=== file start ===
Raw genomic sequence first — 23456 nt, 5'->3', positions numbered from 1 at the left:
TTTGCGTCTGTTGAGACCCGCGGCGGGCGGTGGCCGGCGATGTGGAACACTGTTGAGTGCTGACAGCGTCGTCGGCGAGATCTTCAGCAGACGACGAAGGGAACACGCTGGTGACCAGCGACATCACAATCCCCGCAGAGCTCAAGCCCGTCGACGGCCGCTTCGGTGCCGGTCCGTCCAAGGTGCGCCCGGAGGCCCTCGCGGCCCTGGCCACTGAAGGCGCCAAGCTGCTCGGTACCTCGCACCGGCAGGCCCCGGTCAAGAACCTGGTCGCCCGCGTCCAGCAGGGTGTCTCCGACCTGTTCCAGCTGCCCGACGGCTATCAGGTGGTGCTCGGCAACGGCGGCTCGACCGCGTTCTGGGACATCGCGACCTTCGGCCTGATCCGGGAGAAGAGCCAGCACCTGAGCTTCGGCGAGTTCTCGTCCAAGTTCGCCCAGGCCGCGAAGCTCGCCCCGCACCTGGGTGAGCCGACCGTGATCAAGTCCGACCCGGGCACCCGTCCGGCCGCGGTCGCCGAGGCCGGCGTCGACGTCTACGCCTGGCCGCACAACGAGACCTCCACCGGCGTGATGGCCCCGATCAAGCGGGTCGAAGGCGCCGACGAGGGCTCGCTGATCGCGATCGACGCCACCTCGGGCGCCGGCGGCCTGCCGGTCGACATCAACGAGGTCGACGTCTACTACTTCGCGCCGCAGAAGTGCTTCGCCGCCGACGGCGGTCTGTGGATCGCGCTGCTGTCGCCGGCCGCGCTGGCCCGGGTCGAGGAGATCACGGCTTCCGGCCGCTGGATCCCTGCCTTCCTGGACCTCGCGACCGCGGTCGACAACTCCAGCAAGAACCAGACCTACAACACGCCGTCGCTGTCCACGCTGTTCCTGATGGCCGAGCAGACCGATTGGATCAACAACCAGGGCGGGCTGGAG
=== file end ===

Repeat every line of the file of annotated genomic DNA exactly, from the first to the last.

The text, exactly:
Raw genomic sequence first — 23456 nt, 5'->3', positions numbered from 1 at the left:
TTTGCGTCTGTTGAGACCCGCGGCGGGCGGTGGCCGGCGATGTGGAACACTGTTGAGTGCTGACAGCGTCGTCGGCGAGATCTTCAGCAGACGACGAAGGGAACACGCTGGTGACCAGCGACATCACAATCCCCGCAGAGCTCAAGCCCGTCGACGGCCGCTTCGGTGCCGGTCCGTCCAAGGTGCGCCCGGAGGCCCTCGCGGCCCTGGCCACTGAAGGCGCCAAGCTGCTCGGTACCTCGCACCGGCAGGCCCCGGTCAAGAACCTGGTCGCCCGCGTCCAGCAGGGTGTCTCCGACCTGTTCCAGCTGCCCGACGGCTATCAGGTGGTGCTCGGCAACGGCGGCTCGACCGCGTTCTGGGACATCGCGACCTTCGGCCTGATCCGGGAGAAGAGCCAGCACCTGAGCTTCGGCGAGTTCTCGTCCAAGTTCGCCCAGGCCGCGAAGCTCGCCCCGCACCTGGGTGAGCCGACCGTGATCAAGTCCGACCCGGGCACCCGTCCGGCCGCGGTCGCCGAGGCCGGCGTCGACGTCTACGCCTGGCCGCACAACGAGACCTCCACCGGCGTGATGGCCCCGATCAAGCGGGTCGAAGGCGCCGACGAGGGCTCGCTGATCGCGATCGACGCCACCTCGGGCGCCGGCGGCCTGCCGGTCGACATCAACGAGGTCGACGTCTACTACTTCGCGCCGCAGAAGTGCTTCGCCGCCGACGGCGGTCTGTGGATCGCGCTGCTGTCGCCGGCCGCGCTGGCCCGGGTCGAGGAGATCACGGCTTCCGGCCGCTGGATCCCTGCCTTCCTGGACCTCGCGACCGCGGTCGACAACTCCAGCAAGAACCAGACCTACAACACGCCGTCGCTGTCCACGCTGTTCCTGATGGCCGAGCAGACCGATTGGATCAACAACCAGGGCGGGCTGGAG